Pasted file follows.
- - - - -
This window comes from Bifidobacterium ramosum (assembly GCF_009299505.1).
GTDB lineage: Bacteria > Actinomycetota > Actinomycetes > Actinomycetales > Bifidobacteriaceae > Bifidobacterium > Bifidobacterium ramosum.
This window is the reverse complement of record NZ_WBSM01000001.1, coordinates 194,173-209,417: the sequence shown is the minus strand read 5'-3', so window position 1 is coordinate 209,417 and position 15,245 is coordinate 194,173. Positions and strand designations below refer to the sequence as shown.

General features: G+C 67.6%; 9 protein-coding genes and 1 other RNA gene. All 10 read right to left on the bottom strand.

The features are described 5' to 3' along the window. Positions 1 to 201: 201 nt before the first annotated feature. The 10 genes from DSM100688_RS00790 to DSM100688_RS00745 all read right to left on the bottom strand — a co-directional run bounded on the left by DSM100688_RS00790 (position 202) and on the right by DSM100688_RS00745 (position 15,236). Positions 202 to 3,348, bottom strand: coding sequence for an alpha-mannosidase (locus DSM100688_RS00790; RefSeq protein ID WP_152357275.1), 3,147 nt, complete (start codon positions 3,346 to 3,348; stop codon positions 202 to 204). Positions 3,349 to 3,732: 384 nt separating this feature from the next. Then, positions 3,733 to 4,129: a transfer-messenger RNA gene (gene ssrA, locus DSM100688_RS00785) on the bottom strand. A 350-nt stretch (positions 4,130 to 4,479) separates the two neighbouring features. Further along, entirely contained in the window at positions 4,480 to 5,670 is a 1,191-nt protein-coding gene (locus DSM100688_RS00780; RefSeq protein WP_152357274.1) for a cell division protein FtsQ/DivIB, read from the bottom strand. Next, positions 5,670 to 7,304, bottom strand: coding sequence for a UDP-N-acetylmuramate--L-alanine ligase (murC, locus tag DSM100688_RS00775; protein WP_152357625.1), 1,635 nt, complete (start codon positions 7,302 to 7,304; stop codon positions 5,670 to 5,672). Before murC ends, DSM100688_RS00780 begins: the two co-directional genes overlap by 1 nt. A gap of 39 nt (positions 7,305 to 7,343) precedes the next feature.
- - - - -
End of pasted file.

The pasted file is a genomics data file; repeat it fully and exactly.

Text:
This window comes from Bifidobacterium ramosum (assembly GCF_009299505.1).
GTDB lineage: Bacteria > Actinomycetota > Actinomycetes > Actinomycetales > Bifidobacteriaceae > Bifidobacterium > Bifidobacterium ramosum.
This window is the reverse complement of record NZ_WBSM01000001.1, coordinates 194,173-209,417: the sequence shown is the minus strand read 5'-3', so window position 1 is coordinate 209,417 and position 15,245 is coordinate 194,173. Positions and strand designations below refer to the sequence as shown.

General features: G+C 67.6%; 9 protein-coding genes and 1 other RNA gene. All 10 read right to left on the bottom strand.

The features are described 5' to 3' along the window. Positions 1 to 201: 201 nt before the first annotated feature. The 10 genes from DSM100688_RS00790 to DSM100688_RS00745 all read right to left on the bottom strand — a co-directional run bounded on the left by DSM100688_RS00790 (position 202) and on the right by DSM100688_RS00745 (position 15,236). Positions 202 to 3,348, bottom strand: coding sequence for an alpha-mannosidase (locus DSM100688_RS00790; RefSeq protein ID WP_152357275.1), 3,147 nt, complete (start codon positions 3,346 to 3,348; stop codon positions 202 to 204). Positions 3,349 to 3,732: 384 nt separating this feature from the next. Then, positions 3,733 to 4,129: a transfer-messenger RNA gene (gene ssrA, locus DSM100688_RS00785) on the bottom strand. A 350-nt stretch (positions 4,130 to 4,479) separates the two neighbouring features. Further along, entirely contained in the window at positions 4,480 to 5,670 is a 1,191-nt protein-coding gene (locus DSM100688_RS00780; RefSeq protein WP_152357274.1) for a cell division protein FtsQ/DivIB, read from the bottom strand. Next, positions 5,670 to 7,304, bottom strand: coding sequence for a UDP-N-acetylmuramate--L-alanine ligase (murC, locus tag DSM100688_RS00775; protein WP_152357625.1), 1,635 nt, complete (start codon positions 7,302 to 7,304; stop codon positions 5,670 to 5,672). Before murC ends, DSM100688_RS00780 begins: the two co-directional genes overlap by 1 nt. A gap of 39 nt (positions 7,305 to 7,343) precedes the next feature.